Debt Collection Law to Come into Force Soon
The Debt Collection Act was recently passed by the National Legislative Assembly and will come into force at the end of the 180 days of the publication in the Government Gazette.
Contrary to the initial draft approved by the Cabinet, the definition of “debt collectors” governed by the Act was extended to cover any creditors entitled to accept performance of debt originated from any action in their ordinary or usual course of business, regardless of its legitimacy, their agent or sub-agent. This means all trade and other creditors, except those personal creditors who grant non-business loans to their friend or family and other creditors entitled to any other non-commercial debts, e.g. debt incurred from a wrongful act, will be subjected to this Act.
Besides the administrative control of debt collection businesses, required to be registered with the competent authority, the Act imposes prohibitions and sanctions upon business creditors and other debt collectors as well as their directors, managers and other authorized persons of a juristic entity as highlighted below:
(1) A debt collector must not communicate with other persons than the debtor for debt collection and the contact persons identified by the debtor specifically for debt collection, except for the purpose of enquiring or confirming the contact address of the debtor, subject to the specified prohibitions, including:
No indebtedness related information of the debtor will be disclosed to any persons other than the spouse or any of the parents, or descendants of the debtor, who has enquired about the reasons for the communication.
Neither texts, marks, signs nor business name of the debt collector will be displayed on any letters, documents or other media used for the communication in such manner indicating the debt collection purpose.
(2) The contact address, time and frequency will be limited to those statutorily provided, e.g. in case of communication in person or by mail, the communication will be made at or to the address given by the debtor for the debt collection purpose, or, in case of absence of the address or failure to make a contact at the specified address, the residences, domicile or workplace of the debtor.
(3) No threatening, violent or other actions detrimental to the body, reputation or property of the debtor or other person will be made.
(4) No communication will be made via postcard, unsealed letter, facsimile or any other methods which apparently indicates the debt collection.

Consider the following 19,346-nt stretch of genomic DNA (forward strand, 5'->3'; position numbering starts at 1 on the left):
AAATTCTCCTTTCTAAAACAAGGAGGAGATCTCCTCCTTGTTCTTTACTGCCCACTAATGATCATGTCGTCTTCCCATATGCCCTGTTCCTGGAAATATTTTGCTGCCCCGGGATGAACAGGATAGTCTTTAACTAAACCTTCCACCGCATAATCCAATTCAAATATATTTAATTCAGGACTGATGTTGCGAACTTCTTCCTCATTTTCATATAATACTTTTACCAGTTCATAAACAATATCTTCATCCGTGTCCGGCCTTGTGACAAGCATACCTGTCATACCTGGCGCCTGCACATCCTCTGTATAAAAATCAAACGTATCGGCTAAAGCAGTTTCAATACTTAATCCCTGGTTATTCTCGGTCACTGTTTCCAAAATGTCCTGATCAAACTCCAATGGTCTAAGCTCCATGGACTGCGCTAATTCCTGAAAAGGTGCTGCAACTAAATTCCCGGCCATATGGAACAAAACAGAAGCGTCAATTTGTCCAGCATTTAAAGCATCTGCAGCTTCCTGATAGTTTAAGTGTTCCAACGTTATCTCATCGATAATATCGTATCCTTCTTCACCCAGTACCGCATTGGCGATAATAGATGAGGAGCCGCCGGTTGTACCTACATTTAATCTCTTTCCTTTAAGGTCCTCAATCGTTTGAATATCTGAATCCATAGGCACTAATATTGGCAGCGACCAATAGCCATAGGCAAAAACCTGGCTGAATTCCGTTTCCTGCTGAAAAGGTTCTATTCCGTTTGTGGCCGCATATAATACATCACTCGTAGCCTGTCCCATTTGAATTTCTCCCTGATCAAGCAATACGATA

(5) A debt collector is not allowed to charge fees or expenses greater than the rate prescribed by the Debt Collection Monitoring Commission (the “Commission”) established under the act.
(6) The sanctions under the Act are composed of the following administrative and criminal penalties:
(a) An administrative fine not exceeding THB 100,000 will be imposed upon failure to comply with the order of a Provincial Debt Collection Monitoring Commission to cease the violation of any of the specified requirements, including (4) and (7) above, or to take action properly within the specified period. In other words, a cure period will be allowed before inflicting the administration sanction.
(b) A criminal punishment, featuring a fine of THB 30,000-500,000, an imprisonment for 3 months to 5 years or both, will be inflicted upon violation of almost prohibitions set out by the Act, including (1)-(3) and (5)-(6) above.
(7) Where the debt collector is a juristic person, both of the administrative and criminal sanctions may be imposed on the directors, managers or other persons authorized to manage on behalf of the debt collector.
Undoubtedly, the law is meant to protect debtors, suppressing those aggressive and repulsive tactics currently used by debt collectors for debt collection. After the law comes into effect, whoever uses debt collection services ought to pay more attention to their practices or they may be sanctioned though the offense has been committed by the outsourced debt collectors.
Authors: Phongsak Sirirakwongsa